Pakistan

DRONE WATCH: Drone Attacks Will Continue

Yesterday, the government of Pakistan once again expressed its opposition to U.S. drone attacks on its territory as being against international law. This morning, speaking in neighboring India, U.S. Defense Secretary Leon Panetta responded:

"Defense Secretary Leon Panetta is delivering a strong defense of the U.S. use of drones to kill insurgents in Pakistan, telling an audience next door in India on Wednesday that America has made it clear to Islamabad it will continue to target al-Qaida leaders in that country."

DRONE WATCH: Pakistan Protests Drone Strikes

Following three U.S. drone strikes in the past three days, the government of Pakistan is not happy, and it has made it officially known.

"Pakistan's foreign ministry summoned Washington's deputy ambassador to Islamabad, Richard Hoagland, to "officially convey the government's serious concern regarding drone attacks in Pakistani territory". A statement repeated the stance that drone strikes were "unlawful, against international law and a violation of Pakistan's sovereignty.""

Meanwhile, U.S. officials claim to have confirmed that Monday’s strike killed the #2 leader of Al Qaeda, known as Abu Yahya al-Libi, along with 15 other people. News reports say that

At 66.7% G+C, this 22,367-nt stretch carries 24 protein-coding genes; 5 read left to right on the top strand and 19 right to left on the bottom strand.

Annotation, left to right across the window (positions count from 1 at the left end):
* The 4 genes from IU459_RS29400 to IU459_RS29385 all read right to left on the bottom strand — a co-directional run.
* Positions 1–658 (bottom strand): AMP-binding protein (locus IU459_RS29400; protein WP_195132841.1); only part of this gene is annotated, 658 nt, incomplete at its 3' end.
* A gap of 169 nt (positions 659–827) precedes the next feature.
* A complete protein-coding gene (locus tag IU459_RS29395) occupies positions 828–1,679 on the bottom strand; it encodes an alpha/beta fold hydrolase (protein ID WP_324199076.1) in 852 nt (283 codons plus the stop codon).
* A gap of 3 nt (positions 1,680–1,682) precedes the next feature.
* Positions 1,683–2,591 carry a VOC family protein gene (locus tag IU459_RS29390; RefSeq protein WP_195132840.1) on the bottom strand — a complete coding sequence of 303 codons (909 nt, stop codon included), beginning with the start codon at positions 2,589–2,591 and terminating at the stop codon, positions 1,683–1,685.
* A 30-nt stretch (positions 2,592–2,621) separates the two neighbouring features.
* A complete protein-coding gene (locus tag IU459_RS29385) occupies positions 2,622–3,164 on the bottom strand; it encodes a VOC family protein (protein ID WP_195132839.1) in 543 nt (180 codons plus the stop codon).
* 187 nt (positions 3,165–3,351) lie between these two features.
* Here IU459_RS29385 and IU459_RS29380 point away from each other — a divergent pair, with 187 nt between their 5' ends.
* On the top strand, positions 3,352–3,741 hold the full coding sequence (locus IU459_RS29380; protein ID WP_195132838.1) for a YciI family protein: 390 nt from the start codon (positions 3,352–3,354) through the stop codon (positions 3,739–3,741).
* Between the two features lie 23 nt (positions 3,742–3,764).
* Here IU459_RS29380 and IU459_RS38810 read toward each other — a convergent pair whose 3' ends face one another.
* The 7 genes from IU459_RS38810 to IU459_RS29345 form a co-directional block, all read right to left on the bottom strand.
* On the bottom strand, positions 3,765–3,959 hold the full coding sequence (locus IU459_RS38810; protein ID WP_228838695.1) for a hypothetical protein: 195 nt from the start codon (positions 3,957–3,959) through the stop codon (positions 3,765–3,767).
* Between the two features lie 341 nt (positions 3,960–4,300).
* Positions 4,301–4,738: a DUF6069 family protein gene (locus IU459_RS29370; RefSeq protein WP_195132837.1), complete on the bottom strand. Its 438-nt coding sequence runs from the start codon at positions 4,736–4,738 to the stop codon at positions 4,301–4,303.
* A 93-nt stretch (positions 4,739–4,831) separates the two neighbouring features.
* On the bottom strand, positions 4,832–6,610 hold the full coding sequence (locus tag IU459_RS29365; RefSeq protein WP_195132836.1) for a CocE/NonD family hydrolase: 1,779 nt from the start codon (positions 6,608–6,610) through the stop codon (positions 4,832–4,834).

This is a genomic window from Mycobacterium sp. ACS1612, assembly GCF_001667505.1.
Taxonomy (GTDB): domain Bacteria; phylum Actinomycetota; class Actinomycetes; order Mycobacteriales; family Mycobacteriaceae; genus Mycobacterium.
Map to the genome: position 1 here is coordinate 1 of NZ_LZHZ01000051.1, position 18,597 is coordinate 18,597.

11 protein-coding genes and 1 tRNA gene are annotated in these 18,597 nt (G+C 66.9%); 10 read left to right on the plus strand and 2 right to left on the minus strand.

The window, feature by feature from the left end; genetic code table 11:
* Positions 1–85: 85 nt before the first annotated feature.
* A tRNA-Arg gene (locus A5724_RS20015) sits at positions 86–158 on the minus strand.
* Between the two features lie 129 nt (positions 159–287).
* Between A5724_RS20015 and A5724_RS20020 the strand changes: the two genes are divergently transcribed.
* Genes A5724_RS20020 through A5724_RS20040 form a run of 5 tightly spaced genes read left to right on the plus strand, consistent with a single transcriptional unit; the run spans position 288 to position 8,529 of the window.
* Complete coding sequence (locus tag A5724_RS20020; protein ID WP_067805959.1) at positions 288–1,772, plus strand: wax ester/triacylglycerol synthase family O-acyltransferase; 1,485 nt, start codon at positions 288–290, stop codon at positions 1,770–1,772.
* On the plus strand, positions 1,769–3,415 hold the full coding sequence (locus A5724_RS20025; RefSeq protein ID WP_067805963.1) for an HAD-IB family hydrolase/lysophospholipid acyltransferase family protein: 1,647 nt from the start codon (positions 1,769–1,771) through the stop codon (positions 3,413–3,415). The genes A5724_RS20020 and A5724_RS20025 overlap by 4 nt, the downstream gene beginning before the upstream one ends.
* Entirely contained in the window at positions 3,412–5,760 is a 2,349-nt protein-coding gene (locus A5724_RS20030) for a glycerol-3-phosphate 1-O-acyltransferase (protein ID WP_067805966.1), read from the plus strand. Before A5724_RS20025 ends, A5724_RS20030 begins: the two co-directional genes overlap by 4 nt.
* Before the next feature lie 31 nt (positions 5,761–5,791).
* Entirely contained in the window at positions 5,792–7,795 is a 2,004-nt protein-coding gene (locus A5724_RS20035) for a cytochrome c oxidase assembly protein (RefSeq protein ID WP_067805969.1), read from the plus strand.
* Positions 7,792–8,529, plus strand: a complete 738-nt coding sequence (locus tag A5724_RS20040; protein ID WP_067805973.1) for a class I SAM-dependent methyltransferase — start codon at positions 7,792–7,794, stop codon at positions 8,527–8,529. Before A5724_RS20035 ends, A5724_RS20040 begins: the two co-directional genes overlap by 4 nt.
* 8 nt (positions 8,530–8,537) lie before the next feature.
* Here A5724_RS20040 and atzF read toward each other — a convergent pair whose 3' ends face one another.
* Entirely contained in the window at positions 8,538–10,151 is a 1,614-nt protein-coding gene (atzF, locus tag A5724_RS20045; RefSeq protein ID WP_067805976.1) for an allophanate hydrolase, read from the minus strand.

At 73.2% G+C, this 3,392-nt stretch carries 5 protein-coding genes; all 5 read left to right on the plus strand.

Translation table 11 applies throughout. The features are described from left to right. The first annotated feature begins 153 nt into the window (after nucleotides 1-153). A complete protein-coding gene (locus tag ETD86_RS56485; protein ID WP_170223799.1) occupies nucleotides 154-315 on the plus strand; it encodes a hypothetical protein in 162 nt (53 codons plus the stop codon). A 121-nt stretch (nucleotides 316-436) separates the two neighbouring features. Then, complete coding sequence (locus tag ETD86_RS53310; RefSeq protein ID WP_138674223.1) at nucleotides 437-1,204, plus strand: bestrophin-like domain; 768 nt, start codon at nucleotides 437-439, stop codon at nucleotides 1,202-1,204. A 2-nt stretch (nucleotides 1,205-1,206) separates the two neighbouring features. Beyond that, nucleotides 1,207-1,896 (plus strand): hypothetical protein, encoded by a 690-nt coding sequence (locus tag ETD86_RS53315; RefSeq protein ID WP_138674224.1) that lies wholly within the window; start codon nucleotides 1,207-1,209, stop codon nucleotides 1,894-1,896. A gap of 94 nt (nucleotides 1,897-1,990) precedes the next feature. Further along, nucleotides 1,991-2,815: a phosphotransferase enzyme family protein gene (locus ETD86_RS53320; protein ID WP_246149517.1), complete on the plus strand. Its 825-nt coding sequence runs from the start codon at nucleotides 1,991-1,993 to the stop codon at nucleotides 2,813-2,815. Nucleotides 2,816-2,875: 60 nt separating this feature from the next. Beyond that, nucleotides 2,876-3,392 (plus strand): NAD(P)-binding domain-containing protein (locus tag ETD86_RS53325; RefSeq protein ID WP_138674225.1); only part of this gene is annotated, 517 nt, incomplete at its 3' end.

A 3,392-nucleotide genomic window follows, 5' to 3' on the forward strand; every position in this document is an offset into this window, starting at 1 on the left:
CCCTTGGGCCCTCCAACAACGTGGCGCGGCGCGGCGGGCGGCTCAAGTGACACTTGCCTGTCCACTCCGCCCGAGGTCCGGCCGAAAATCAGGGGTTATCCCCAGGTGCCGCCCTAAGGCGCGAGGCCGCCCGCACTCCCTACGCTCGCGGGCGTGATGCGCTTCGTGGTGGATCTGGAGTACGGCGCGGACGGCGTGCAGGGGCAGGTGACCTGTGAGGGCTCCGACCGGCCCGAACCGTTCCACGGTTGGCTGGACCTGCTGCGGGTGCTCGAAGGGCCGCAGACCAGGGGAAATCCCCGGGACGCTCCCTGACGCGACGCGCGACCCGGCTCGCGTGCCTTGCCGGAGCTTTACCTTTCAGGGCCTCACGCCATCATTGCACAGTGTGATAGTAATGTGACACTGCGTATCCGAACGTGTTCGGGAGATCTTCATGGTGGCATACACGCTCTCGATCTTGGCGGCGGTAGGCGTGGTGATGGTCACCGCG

"Abu Yahya was among al Qaeda's most experienced and versatile leaders - operational trainer and Central Shura head - and played a critical role in the group's planning against the West, providing oversight of the external operations efforts," one official said."

DRONE WATCH: Drone Blitz in Pakistan

Fifteen dead in Pakistan on Monday:

The third US drone strike in as many days in Pakistan has raised the three-day death toll in the aerial attacks to at least 27, according to Pakistani intelligence officials. Monday's strike in the Hesokhel village of North Waziristan's tribal areas, was said to have targeted a hideout for fighters, officials said. The latest strike, which officials said had killed 15 people, was the seventh in a span of less than two weeks.